I was speaking virtually to a group of salespeople recently and you could see their demeanor change as they came to this realization.

Like most companies, theirs looked to hire extroverts – the “High I’s” on the DISC assessment – that would be comfortable talking to new people. This can be a great strategy, but it comes with a potential problem.

That is, the people who like to talk to other people are usually the same people who really, really want everyone to like them.

In modern business, there is no shortage of people vying for our attention. We have bosses and co-workers, customers and suppliers, and so much more.

They’re calling us, leaving voicemails, sending text messages, tweets and direct messages, pings and dings on any number of social media platforms (that all of these salespeople are told they need to be on, right?).

Those who have a need to be liked feel a need to constantly reply to anyone and everyone who asks for a piece of their time. Because each individual response makes someone happy – thus making the responder happy.

But for salespeople, like the ones I was speaking to, there is one group of people who are not asking for their attention – prospects.

That’s when the salesperson said, “The only people who don’t want to hear from me are the people I’m paid to talk to.”

That’s why time management is such a big deal for salespeople. But it’s more than the ability to manage time. It’s the ability to get yourself to do the stuff you know you need to do but don’t want to.

That’s why author Nir Eyal, says that a better term for time management is pain management.

So, how do you manage your pain? It’s a process of knowing your goals, determining the highest value tasks to help you reach those goals and the using your calendar to prioritize those tasks.

It’s that simple.

And that hard.

It’s one of the things we do all through our process of working with companies as they go through our 4D Transformation Method. We help them prioritize their time so that they can spend it on the things that make their highest value contribution to the company.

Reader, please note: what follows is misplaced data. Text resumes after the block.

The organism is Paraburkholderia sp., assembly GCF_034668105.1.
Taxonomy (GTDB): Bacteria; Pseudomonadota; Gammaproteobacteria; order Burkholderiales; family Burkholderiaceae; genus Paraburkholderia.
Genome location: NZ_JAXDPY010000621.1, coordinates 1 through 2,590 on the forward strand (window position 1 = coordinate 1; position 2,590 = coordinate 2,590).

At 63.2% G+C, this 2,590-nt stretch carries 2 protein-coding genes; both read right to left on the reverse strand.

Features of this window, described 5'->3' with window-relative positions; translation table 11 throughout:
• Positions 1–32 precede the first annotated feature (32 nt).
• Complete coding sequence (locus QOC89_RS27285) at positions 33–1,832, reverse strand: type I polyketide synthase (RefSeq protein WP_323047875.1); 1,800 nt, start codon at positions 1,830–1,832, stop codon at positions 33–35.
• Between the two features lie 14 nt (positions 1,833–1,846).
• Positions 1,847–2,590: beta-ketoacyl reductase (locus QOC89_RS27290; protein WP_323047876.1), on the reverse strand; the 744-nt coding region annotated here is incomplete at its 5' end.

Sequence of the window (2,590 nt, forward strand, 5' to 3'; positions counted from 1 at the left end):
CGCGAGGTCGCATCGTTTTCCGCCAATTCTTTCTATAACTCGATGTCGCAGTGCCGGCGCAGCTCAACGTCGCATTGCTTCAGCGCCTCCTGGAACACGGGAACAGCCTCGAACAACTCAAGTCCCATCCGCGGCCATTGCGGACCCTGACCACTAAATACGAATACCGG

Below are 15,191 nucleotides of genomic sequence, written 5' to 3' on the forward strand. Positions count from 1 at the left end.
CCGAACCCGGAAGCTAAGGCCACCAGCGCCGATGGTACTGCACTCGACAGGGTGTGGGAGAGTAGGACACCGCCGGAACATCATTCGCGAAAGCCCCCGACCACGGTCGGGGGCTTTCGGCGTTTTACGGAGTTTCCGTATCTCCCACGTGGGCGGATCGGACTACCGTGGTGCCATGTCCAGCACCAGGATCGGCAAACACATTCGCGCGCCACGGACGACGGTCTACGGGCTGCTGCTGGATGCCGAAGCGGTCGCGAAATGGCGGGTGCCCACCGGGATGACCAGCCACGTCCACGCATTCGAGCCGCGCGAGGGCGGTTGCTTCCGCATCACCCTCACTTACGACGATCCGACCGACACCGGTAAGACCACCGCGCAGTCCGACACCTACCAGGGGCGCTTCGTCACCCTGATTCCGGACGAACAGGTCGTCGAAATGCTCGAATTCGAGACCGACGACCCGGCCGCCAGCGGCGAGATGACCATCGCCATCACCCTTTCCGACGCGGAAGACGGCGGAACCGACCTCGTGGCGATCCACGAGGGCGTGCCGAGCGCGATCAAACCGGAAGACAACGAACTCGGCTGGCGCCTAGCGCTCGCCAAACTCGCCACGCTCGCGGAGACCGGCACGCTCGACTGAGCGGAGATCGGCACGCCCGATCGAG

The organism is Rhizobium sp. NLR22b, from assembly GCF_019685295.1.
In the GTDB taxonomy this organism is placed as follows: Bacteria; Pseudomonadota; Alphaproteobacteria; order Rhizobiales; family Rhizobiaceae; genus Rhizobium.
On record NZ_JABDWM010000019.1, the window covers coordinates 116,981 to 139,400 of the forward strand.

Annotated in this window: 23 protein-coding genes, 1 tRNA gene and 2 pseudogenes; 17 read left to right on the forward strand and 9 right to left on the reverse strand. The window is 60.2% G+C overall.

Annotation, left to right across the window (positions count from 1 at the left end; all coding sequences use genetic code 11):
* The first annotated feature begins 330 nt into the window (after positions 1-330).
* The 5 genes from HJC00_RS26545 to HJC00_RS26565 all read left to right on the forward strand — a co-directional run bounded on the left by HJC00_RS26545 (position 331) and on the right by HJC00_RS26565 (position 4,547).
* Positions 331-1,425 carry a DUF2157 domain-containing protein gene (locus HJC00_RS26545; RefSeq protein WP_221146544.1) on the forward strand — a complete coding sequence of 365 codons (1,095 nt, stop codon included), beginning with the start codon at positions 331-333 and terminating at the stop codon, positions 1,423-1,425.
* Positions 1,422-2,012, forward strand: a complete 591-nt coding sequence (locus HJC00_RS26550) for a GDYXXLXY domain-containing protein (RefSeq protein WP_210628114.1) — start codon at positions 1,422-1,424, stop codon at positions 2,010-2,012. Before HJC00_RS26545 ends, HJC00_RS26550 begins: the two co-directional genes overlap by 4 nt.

But we spend the most time on it when we’re documenting the sales process and helping their sales team prospect for new business.

You can learn more about that fourth and final step in our process by watching this video:

If you are an owner-operator who wants to improve the results of your service-based business, I might be able to help you. Just take this short assessment and book a strategy session with me.

I’d love to help you stop avoiding your prospects and growing from the inside out.

Start with WHY

When we started FiveFour in early 2018, the vision of the founders was to teach everyone what had made our individual businesses successful: a remarkable customer experience.

But what we discovered is that, with our customers, most needed a step before that. They needed to start with WHY.

I was reminded of this while listening to Simon Sinek’s book, Start with Why: How Great Leaders Inspire Everyone to Take Action. Sinek writes:

It all starts with clarity. You have to know why you do what you do. If people don’t buy what you do, the buy why you do it, so it follows that if you don’t know why you do what you do, how will anyone else?  If the leader of an organization can’t clearly articulate why they organization exists in terms beyond it’s products or services, then how does he expect the employees to know why to come to work?

If a team doesn’t know WHY it’s important to have a great experience for their customers, teaching them WHAT to do has far less of an impact.

That’s why the Define the Culture is the first of the four steps in my 4D Transformation Method and Design the Experience is the second. We have to start with WHY.

Sinek perfectly describes the type of business we most frequently deal with:

When organizations are small, WHAT they do and WHY they do it are in close parallel. Born out of the personality of the founder, it is relatively easy for early employees to “get it.“ Clarity of why is understood because the source of passion is near – in fact it’s physically comes to work every day. In most small businesses all the employees are all crammed into the same room and socialize together. Simply being around a charismatic founder allows that feeling of being a part of something special to flourish.

But, as Sinek writes, For companies of any size, success is the greatest challenge. When businesses grow and employees are no longer around the leader all day, every day, the WHY can get fuzzy and disengagement creeps in.

The answer is almost always to rearticulate the WHY. Sinek writes: